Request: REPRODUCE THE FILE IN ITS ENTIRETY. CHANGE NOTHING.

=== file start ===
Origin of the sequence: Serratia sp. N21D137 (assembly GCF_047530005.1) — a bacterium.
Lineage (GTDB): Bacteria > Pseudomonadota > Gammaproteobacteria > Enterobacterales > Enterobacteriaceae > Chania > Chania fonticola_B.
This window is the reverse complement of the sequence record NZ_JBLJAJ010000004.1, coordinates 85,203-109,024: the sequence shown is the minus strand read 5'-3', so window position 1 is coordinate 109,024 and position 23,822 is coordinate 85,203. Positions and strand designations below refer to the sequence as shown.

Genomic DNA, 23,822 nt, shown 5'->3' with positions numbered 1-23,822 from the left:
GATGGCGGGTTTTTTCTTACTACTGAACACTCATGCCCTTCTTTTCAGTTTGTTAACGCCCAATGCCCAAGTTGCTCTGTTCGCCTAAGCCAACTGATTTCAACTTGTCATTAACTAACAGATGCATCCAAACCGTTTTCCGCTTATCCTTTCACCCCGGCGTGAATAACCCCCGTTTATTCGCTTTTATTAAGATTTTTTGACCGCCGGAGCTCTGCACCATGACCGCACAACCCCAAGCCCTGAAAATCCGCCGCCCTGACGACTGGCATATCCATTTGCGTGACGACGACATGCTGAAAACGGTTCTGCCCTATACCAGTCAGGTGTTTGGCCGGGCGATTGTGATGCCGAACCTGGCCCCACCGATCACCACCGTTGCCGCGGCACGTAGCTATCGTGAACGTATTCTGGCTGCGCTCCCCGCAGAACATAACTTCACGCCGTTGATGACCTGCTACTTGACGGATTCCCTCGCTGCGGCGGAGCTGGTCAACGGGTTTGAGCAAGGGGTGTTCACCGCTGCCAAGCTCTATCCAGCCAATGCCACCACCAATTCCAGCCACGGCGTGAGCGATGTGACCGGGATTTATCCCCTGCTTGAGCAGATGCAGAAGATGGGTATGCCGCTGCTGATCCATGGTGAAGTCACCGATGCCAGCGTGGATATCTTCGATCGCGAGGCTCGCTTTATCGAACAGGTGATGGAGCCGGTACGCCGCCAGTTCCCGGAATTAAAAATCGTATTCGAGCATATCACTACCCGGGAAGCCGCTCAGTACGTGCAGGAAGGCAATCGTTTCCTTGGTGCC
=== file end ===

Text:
Origin of the sequence: Serratia sp. N21D137 (assembly GCF_047530005.1) — a bacterium.
Lineage (GTDB): Bacteria > Pseudomonadota > Gammaproteobacteria > Enterobacterales > Enterobacteriaceae > Chania > Chania fonticola_B.
This window is the reverse complement of the sequence record NZ_JBLJAJ010000004.1, coordinates 85,203-109,024: the sequence shown is the minus strand read 5'-3', so window position 1 is coordinate 109,024 and position 23,822 is coordinate 85,203. Positions and strand designations below refer to the sequence as shown.

Genomic DNA, 23,822 nt, shown 5'->3' with positions numbered 1-23,822 from the left:
GATGGCGGGTTTTTTCTTACTACTGAACACTCATGCCCTTCTTTTCAGTTTGTTAACGCCCAATGCCCAAGTTGCTCTGTTCGCCTAAGCCAACTGATTTCAACTTGTCATTAACTAACAGATGCATCCAAACCGTTTTCCGCTTATCCTTTCACCCCGGCGTGAATAACCCCCGTTTATTCGCTTTTATTAAGATTTTTTGACCGCCGGAGCTCTGCACCATGACCGCACAACCCCAAGCCCTGAAAATCCGCCGCCCTGACGACTGGCATATCCATTTGCGTGACGACGACATGCTGAAAACGGTTCTGCCCTATACCAGTCAGGTGTTTGGCCGGGCGATTGTGATGCCGAACCTGGCCCCACCGATCACCACCGTTGCCGCGGCACGTAGCTATCGTGAACGTATTCTGGCTGCGCTCCCCGCAGAACATAACTTCACGCCGTTGATGACCTGCTACTTGACGGATTCCCTCGCTGCGGCGGAGCTGGTCAACGGGTTTGAGCAAGGGGTGTTCACCGCTGCCAAGCTCTATCCAGCCAATGCCACCACCAATTCCAGCCACGGCGTGAGCGATGTGACCGGGATTTATCCCCTGCTTGAGCAGATGCAGAAGATGGGTATGCCGCTGCTGATCCATGGTGAAGTCACCGATGCCAGCGTGGATATCTTCGATCGCGAGGCTCGCTTTATCGAACAGGTGATGGAGCCGGTACGCCGCCAGTTCCCGGAATTAAAAATCGTATTCGAGCATATCACTACCCGGGAAGCCGCTCAGTACGTGCAGGAAGGCAATCGTTTCCTTGGTGCC